As he pondered how to create the next great startup with his University of Maryland pals, budding entrepreneur Eric Golman didn't need to look further than the cup in his hand.
Golman, now 22, habitually drank three to four cups of coffee a day, "but it wasn't really making me feel the way I wanted," he said. "I wanted a product that is more balanced and gives you a better nutritional profile."
In an illustration of how creativity (and coffee) can happen organically, Golman and his friends decided to blend his two passions — coffee and entrepreneurship — into a company called Javazen that says it is "leading the world of coffee to a healthier place." Two-year-old Javazen, which turned Golman's campus apartment into a laboratory of coffee accessories and brewing equipment, won this year's Cupid's Cup, an annual entrepreneurship competition established by Under Armour CEO Kevin Plank.
Javazen claimed a $75,000 first prize after Thursday's event on the UM campus, in which Golman and the other founders presented its business plan alongside four other finalists. The competition was judged by Plank, alongside Huffington Post editor Arianna Huffington; Dan Gilbert, the Cleveland Cavaliers' owner and founder of Quicken Loans; and Wes Moore, founder & CEO of BridgeEdU.
The story of Javazen's founding has parallels to Under Armour's. Both were started by ambitious University of Maryland students rushing to fill a perceived need.
As a Terps football player in the 1990s, Plank felt weighted down by the cotton T-shirt he wore under his uniform and thought there had to be a new kind of undergarment that would wick away rather than retain sweat. From selling such shirts out of the trunk of Plank's car, Under Armour has grown to have sales of just under $4 billion in 2015.
Javazen also is attempting to put a "new spin on an old product," said Elana Fine, managing director of the Dingman Center for Entrepreneurship, part of the university's Robert H. Smith School of Business..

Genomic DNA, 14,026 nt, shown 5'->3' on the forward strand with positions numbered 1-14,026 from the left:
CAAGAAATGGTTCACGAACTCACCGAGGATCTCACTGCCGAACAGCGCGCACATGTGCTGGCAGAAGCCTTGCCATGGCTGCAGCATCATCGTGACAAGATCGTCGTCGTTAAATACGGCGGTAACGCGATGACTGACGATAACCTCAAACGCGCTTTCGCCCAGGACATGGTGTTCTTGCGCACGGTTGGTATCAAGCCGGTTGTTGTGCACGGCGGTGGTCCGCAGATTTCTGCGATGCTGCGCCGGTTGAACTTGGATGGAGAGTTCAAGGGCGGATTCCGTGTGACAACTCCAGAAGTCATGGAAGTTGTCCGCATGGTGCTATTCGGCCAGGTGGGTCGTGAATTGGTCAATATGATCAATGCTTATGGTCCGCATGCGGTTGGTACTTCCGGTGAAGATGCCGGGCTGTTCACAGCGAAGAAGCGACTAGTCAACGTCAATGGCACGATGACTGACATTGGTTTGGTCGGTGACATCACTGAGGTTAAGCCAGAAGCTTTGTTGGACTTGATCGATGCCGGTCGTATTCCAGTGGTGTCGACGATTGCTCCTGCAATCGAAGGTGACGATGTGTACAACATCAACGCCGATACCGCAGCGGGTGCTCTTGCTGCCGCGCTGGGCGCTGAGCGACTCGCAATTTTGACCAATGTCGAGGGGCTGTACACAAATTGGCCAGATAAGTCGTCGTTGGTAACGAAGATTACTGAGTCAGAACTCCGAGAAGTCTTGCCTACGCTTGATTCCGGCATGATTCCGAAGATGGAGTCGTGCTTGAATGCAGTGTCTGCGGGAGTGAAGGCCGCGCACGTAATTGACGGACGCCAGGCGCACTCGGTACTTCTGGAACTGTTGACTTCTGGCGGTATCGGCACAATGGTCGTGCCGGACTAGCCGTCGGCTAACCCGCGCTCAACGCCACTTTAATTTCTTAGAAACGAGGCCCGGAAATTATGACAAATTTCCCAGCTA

"In these competitions, you're always looking at the potential impact of the idea and the market opportunity," said Fine, who worked with the Javazen team.
"What they've done in a crowded market space shows they're a good fit. They have the passion for it," she said. "It's a very analagous story to Kevin Plank's story."
Cupid's Cup is named after Plank's first business, a rose-delivery company he operated from his dorm room while he was a student at College Park.
Golman was a sophomore when he created the concept for Javazen with roomate Ryan Schueler and Aaron Wallach, who lived upstairs. All three have graduated now.
"It essentially was a dorm room argument between coffee versus tea, and we essentially started blending coffee with different teas," Golman said.
There are three Javazen blends, with more to come. One blend "consists of ground coffee, 100 percent cacao nibs, matcha tea, cinnamon, and vanilla," the company says. The company, which roasts the coffee at a shared Rockville facility, uses the hashtag "FindYourZen."
Javazen won't share specific sales figures, but Golman said: "Month-over-month we are growing almost 100 percent. We sold over $100,000 in our first full year of business, and that was when we were operating our offices out of our dorm room."
The products are now sold in about 200 retail stores, which account for 90 percent of sales, with the rest coming from online orders.
"Last week, we got Wegmans," Schueler said. "I grew up in the Towson area. I shopped at the Hunt Valley Wegmans, so it was a dream for me — I went there Saturday and gave out Javazen. It was the happiest day ever. Pretty much every weekend, you can find one of us at a demo table."
All of that pitching helped Javazen at Cupid's Cup, now in its 11th year.
To help combat nerves, Javazen also did some special preparation before facing the panel of judges.
"I Googled and then put up the scariest picture of every single judge on my computer," Wallach said. "And I would practice pitching to them. That's how I did it."
Besides cash, the winners also are promised professional assistance from Plank. Last year's winner was Christopher Gray, maker of a mobile app called Scholly that helps students find college scholarships. He has struck deals with Memphis, Tenn., the state of Montana and other jurisdictions to make the app available to students.
The previous year's winner was a graduate student who developed a small, inexpensive device that can quickly diagnose malaria before patients begin showing symptoms.
This year's second place — and $20,000 — went to Six Foods, a startup begun by Harvard University students that aims to popularize foods made from insects. It makes Chirps, a chip made of crickets milled into flour.
"Eat what bugs you" is a company slogan.